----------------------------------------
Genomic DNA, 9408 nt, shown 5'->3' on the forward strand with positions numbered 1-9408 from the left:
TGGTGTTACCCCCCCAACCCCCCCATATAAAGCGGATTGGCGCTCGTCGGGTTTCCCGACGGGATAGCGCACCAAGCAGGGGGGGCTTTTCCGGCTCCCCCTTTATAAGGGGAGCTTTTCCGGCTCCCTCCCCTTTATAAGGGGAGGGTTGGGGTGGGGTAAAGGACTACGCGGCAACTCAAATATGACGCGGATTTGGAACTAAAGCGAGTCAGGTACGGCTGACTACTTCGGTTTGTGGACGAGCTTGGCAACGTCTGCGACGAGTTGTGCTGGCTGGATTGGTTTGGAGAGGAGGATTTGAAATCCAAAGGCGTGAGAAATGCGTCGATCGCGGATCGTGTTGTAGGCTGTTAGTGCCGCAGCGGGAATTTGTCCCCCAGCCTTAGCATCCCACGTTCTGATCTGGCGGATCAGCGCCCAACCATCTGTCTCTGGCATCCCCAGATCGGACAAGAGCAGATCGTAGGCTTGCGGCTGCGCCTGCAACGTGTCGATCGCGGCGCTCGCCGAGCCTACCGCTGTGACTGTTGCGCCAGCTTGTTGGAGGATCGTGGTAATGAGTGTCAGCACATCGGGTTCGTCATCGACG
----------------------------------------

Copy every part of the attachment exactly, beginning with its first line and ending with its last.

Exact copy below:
Genomic DNA, 9408 nt, shown 5'->3' on the forward strand with positions numbered 1-9408 from the left:
TGGTGTTACCCCCCCAACCCCCCCATATAAAGCGGATTGGCGCTCGTCGGGTTTCCCGACGGGATAGCGCACCAAGCAGGGGGGGCTTTTCCGGCTCCCCCTTTATAAGGGGAGCTTTTCCGGCTCCCTCCCCTTTATAAGGGGAGGGTTGGGGTGGGGTAAAGGACTACGCGGCAACTCAAATATGACGCGGATTTGGAACTAAAGCGAGTCAGGTACGGCTGACTACTTCGGTTTGTGGACGAGCTTGGCAACGTCTGCGACGAGTTGTGCTGGCTGGATTGGTTTGGAGAGGAGGATTTGAAATCCAAAGGCGTGAGAAATGCGTCGATCGCGGATCGTGTTGTAGGCTGTTAGTGCCGCAGCGGGAATTTGTCCCCCAGCCTTAGCATCCCACGTTCTGATCTGGCGGATCAGCGCCCAACCATCTGTCTCTGGCATCCCCAGATCGGACAAGAGCAGATCGTAGGCTTGCGGCTGCGCCTGCAACGTGTCGATCGCGGCGCTCGCCGAGCCTACCGCTGTGACTGTTGCGCCAGCTTGTTGGAGGATCGTGGTAATGAGTGTCAGCACATCGGGTTCGTCATCGACG